The new gas tax hike will bring an extra $7 million to Butler County communities that struggle to keep up with poor pavement. NICK GRAHAM / STAFF
Photo: NICK GRAHAM
Photo: NICK GRAHAM

Ohio’s new gas tax: More revenue means Butler County communities are changing plans

The Ohio Department of Transportation recently released estimated revenues from the newly passed 10.5-cent-per-gallon gas tax hike. The county will reap the biggest reward next year, with about $1.5 million more in fuel tax funding. The city of Hamilton is next with about $1.2 million in extra funding.

The smallest new allocation, $1,298, will go to Jacksonburg’s coffers next year. The tax hike takes effect in July.

The passage is already have an impact on some communities’ plans for levies and fee increases in other areas.

Butler County Engineer Greg Wilkens informed the county commissioners earlier this year he would likely be asking them soon to increase vehicle license plate fees by $5. He estimated the fee would generate about $1.8 million, which would allow him to get his repaving cycle back on track. The county resurfaces roads it’s responsible for every 27 years, but Wilkens said the optimal street resurfacing cycle is every 17 years.

RELATED: The state’s transportation bill could have a big impact on Butler County. Find out why.

The gas tax hike won’t reap the total amount needed, but he said he is reconsidering the $5 fee increase.

“We’re going to give it some consideration,” Wilkens said. “We’ll just have to see how everything shakes out. It has a bearing no doubt on the license plate (fee hike). The need is going to be there, I’m still very concerned about inflationary factors. I don’t know what that’s going to be so we’re just going to watch and see.”

As a result of the revenue boost, the citizen’s committee leading the way on a road levy question for Hamilton voters next March say the request will drop by about one mill.

Jack Whalen told the Journal-News that the citizens’ campaign had a consensus during a recent meeting to reduce the levy from the previously announced 4.9 mills to about 3.9 mills.

“We said before we were going to consider that, and that was the thought process,” Whalen said. “It’s still not enough money” to do all the work that is needed on Hamilton’s streets, he said.

Likewise, an estimated $293,985 boost in gas taxes means Trenton officials will be asking for fewer property taxes from residents in November.

Last month the city council approved a resolution of necessity to ask voters for up to 6-mills in a temporary, five-year levy in the fall. Public Works Director Rob Leichman said he hasn’t had money in his budget for repaving in four years and the streets need about $5 million worth of work, or $1 million per year.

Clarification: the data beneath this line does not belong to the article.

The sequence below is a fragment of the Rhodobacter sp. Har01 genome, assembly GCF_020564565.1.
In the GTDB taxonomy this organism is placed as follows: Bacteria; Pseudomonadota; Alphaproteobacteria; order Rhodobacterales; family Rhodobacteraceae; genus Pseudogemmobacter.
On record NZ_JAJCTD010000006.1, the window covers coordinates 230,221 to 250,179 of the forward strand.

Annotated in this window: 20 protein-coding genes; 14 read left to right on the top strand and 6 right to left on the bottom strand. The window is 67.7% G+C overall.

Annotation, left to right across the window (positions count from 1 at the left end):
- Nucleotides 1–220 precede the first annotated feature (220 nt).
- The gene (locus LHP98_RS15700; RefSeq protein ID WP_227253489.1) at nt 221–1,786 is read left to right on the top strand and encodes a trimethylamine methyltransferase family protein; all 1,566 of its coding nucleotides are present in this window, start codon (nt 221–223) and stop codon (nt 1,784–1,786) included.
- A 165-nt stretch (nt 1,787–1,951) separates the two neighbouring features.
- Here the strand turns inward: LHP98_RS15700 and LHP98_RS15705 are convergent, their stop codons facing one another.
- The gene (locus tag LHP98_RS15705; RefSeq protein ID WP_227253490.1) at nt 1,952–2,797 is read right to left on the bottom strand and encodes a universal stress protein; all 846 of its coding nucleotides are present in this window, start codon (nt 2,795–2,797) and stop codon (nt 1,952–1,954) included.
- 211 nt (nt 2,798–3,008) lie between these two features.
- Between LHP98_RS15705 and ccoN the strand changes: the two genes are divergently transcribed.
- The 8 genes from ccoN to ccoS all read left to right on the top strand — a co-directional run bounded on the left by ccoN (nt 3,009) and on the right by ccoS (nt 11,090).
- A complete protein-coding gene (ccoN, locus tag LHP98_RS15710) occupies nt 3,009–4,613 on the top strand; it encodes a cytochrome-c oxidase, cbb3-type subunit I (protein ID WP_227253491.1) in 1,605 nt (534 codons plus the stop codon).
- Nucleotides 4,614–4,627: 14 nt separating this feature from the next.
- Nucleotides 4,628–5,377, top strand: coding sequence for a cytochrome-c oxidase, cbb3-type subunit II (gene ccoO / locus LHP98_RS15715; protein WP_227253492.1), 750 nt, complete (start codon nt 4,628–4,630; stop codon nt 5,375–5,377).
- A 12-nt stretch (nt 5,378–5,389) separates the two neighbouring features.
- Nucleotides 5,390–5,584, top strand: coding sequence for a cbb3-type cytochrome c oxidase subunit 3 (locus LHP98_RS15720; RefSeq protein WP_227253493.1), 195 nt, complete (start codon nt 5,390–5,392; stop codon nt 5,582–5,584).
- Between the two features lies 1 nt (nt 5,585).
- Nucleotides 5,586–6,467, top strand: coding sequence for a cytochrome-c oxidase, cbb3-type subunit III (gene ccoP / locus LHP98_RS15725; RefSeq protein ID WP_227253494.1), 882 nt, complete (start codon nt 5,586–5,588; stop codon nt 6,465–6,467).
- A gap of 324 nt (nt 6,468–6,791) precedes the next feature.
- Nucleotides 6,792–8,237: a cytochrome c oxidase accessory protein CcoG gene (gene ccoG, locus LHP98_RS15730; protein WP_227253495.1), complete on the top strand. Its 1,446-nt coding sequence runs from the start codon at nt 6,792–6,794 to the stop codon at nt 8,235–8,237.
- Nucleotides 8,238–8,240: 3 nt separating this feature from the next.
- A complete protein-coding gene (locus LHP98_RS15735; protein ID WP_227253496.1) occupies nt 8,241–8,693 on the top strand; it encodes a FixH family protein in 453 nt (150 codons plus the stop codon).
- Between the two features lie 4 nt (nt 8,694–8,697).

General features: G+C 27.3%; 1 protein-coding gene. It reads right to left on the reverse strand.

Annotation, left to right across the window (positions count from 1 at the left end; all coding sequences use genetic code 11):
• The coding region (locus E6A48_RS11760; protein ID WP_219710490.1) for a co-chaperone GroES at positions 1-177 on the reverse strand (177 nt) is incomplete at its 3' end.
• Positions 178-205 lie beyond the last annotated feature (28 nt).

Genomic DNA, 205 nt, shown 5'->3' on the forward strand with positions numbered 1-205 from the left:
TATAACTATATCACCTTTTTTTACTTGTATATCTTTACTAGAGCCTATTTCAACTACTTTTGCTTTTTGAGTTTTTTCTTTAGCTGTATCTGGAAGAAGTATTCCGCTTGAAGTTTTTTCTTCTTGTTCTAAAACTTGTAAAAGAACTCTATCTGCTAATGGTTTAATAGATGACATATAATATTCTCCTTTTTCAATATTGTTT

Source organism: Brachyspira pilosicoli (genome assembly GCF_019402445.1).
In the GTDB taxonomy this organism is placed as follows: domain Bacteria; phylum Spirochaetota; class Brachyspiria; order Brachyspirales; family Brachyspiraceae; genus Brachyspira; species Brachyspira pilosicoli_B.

The gas tax hike is expected to bring collections up to $686,123, so Finance Director Mike Engel said he believes officials can reduce the millage significantly.

“We think it could be 4.5 mills, maybe less,” Engel said. “We’re running numbers still.”

He estimated 4.5 mills will bring in $780,000.

RELATED: Trenton asking voters for street levy after having ‘zero, zilch’ available for recent road repairs

Ross Twp. also considered asking residents to approve a road levy but back pedaled on taking that “drastic” step.

“Our roads are falling apart,” Trustee Tom Willsey said. “Obviously if we were going to do anything that drastic (ask for a levy) we’d go out and get the feel of the public and see what their take is on it. We’re not anywhere close to that kind of a decision.”

The $81,172 additional allocation of gas taxes won’t end future levy the discussions, according to Township Administrator Bob Bass, but the funds will be helpful.

“Every little bit helps,” Bass said. “It’s not going to do major projects for us, major rehabilitation or major reconstruction type of projects for us but it will do some maintenance projects. Crack sealing, pavement rejuvenation type of things maybe micro-sealing, but not the big ones.”

Middletown will collect approximately $996,044 more in gas taxes, making the city’s annual allocation around $2.6 million. Residents there will see street repairs ramp up.

“This funding increases the opportunity for additional paving and public works projects to take place over the next several years,” Public Works Director Scott Tadych said. “The Middletown community will definitely benefit from it.”

A study of the data by the Journal-News shows that the distribution will not be equal, even for similar communities. It is calculated in part on the number of vehicles registered in a given jurisdiction and road miles.

Hamilton and West Chester Twp. have roughly the same population at around 60,000. Hamilton has 237 center line miles and the township 220 center lane miles. But Hamilton will receive, $1.2 million, and West Chester will receive $483,164.

“I don’t think it’s fair and to me there is no logical reason why,” West Chester Trustee Board President Mark Welch said. “It bugs me.”

There are two “buckets” of money, according to Gary Gudmundson, spokesman for the Ohio Department of Taxation. Out of one, the municipalities pull in 43 percent, counties receive 37 percent and townships only reap 20 percent. Out of the other, counties get 9.3 percent, municipalities get 10.7 percent, townships receive 5 percent and the rest goes to the state.

“It was just a decision that was made along the way,” Gudmundson said.

Liberty Twp. will see an estimated $299,643 tax bump, bringing the total to $559,594. Trustee Tom Farrell said the inequity between the cities and townships is even more vexing since townships can’t collect income tax and many township roads are “in dire need of repair.”

“This will give us little bit of extra money to better serve the residents and make their streets are safe,” he said. “Without infrastructure, we don’t grow.”

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